The Museum knows better than many that there's more to the relationship between science and art than simple documentation. At a recent workshop held in the Museum's Angela Marmont Centre for UK Biodiversity (AMC) we were able to share with like-minded participants just how many similarities there are between the practices and techniques of scientists and artists.
Earlier this month Gemma Anderson and William Latham - who both studied at the nearby Royal College of Art and took frequent inspiration from the Museum while there - teamed up with entomologist Gavin Broad to host the Big Draw workshop: Experimenting with observational drawing and algorithm in response to natural form.
Specimens from our collection including puffer fish, shells, corals, minerals and plants, specially chosen for their interesting form and structure (or morphology), were provided for inspiration.
Participants were then invited to participate in artistic techniques including Johann Wolfgang von Goethe’s 'Delicate Empiricism’ (the effort to understand something's meaning through prolonged empathetic looking and seeing grounded in direct experience), as well as Latham's 'FormSynth' and Anderson's 'Isomorphogenesis' (generative methods inspired by the natural world that evolve using an algorithm), and asked to apply those techniques to the specimens before them.
The workshop group - an interesting mix of mathematicians, psychiatrists, RCA students, Museum scientists and the editor of New Scientist - observed, wrote, drew from observation and drew from memory. They were then asked to imagine expanding the specimen into component parts.
I asked them to randomly select a drawing 'rule' from a hat and then use that rule to draw form change. The 'rule' was intended to act like a genetic mutation would in nature. It was therefore important that the form change was approached in a connected series, like the incremental process of evolution. Throughout, they continually referred back to the specimen and included observational details intermittently.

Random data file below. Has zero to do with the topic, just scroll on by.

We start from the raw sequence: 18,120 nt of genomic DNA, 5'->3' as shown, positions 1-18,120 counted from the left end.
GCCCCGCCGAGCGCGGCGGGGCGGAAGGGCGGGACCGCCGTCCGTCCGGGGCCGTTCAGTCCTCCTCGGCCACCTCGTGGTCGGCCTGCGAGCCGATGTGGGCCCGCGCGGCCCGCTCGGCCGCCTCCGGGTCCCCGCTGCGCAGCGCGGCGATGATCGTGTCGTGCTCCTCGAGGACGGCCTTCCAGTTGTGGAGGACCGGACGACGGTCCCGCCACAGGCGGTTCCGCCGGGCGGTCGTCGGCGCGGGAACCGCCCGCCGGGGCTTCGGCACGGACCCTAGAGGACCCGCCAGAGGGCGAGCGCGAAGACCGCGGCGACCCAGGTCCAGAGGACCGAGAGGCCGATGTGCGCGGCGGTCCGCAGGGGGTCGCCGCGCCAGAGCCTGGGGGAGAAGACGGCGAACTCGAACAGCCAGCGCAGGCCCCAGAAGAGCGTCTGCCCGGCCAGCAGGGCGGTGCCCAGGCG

After the group had evolved a number of primitives, they were asked to think about marrying the forms, to maintain the general characteristics of each adult and to make one or more progeny.
Working generatively like this is something that humans, especially through the act of drawing, can still do better than computers.
The workshop, and the techniques taught, sparked some interesting discussion amongst participants, Anderson said:
It was suggested that different types of drawing systems, like different species, vary in form and elements, and if artistic elements were seen as being like the building blocks of life, then the artistic processes of the workshop were actually quite similar to the nature of the processes that the scientists at the Museum investigate.
Some of the specimens: shells (left) and corals (right).
Some of the drawings.
And some of the Big Draw participants at work.